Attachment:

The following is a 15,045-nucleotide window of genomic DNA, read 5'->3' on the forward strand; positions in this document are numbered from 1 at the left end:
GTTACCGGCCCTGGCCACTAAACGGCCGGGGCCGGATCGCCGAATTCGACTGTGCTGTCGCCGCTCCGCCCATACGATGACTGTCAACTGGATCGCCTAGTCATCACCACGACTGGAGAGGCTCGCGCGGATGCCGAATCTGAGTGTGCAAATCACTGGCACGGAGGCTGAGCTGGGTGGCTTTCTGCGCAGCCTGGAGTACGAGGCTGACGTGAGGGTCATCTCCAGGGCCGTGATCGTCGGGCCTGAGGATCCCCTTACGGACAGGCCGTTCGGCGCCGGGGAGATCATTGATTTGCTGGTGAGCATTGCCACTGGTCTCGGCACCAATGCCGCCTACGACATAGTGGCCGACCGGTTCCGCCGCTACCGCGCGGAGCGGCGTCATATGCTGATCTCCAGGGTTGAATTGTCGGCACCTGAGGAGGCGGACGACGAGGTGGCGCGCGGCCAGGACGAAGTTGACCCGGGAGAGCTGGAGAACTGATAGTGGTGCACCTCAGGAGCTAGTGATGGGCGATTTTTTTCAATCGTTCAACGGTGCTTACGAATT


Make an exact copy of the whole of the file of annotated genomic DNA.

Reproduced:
The following is a 15,045-nucleotide window of genomic DNA, read 5'->3' on the forward strand; positions in this document are numbered from 1 at the left end:
GTTACCGGCCCTGGCCACTAAACGGCCGGGGCCGGATCGCCGAATTCGACTGTGCTGTCGCCGCTCCGCCCATACGATGACTGTCAACTGGATCGCCTAGTCATCACCACGACTGGAGAGGCTCGCGCGGATGCCGAATCTGAGTGTGCAAATCACTGGCACGGAGGCTGAGCTGGGTGGCTTTCTGCGCAGCCTGGAGTACGAGGCTGACGTGAGGGTCATCTCCAGGGCCGTGATCGTCGGGCCTGAGGATCCCCTTACGGACAGGCCGTTCGGCGCCGGGGAGATCATTGATTTGCTGGTGAGCATTGCCACTGGTCTCGGCACCAATGCCGCCTACGACATAGTGGCCGACCGGTTCCGCCGCTACCGCGCGGAGCGGCGTCATATGCTGATCTCCAGGGTTGAATTGTCGGCACCTGAGGAGGCGGACGACGAGGTGGCGCGCGGCCAGGACGAAGTTGACCCGGGAGAGCTGGAGAACTGATAGTGGTGCACCTCAGGAGCTAGTGATGGGCGATTTTTTTCAATCGTTCAACGGTGCTTACGAATT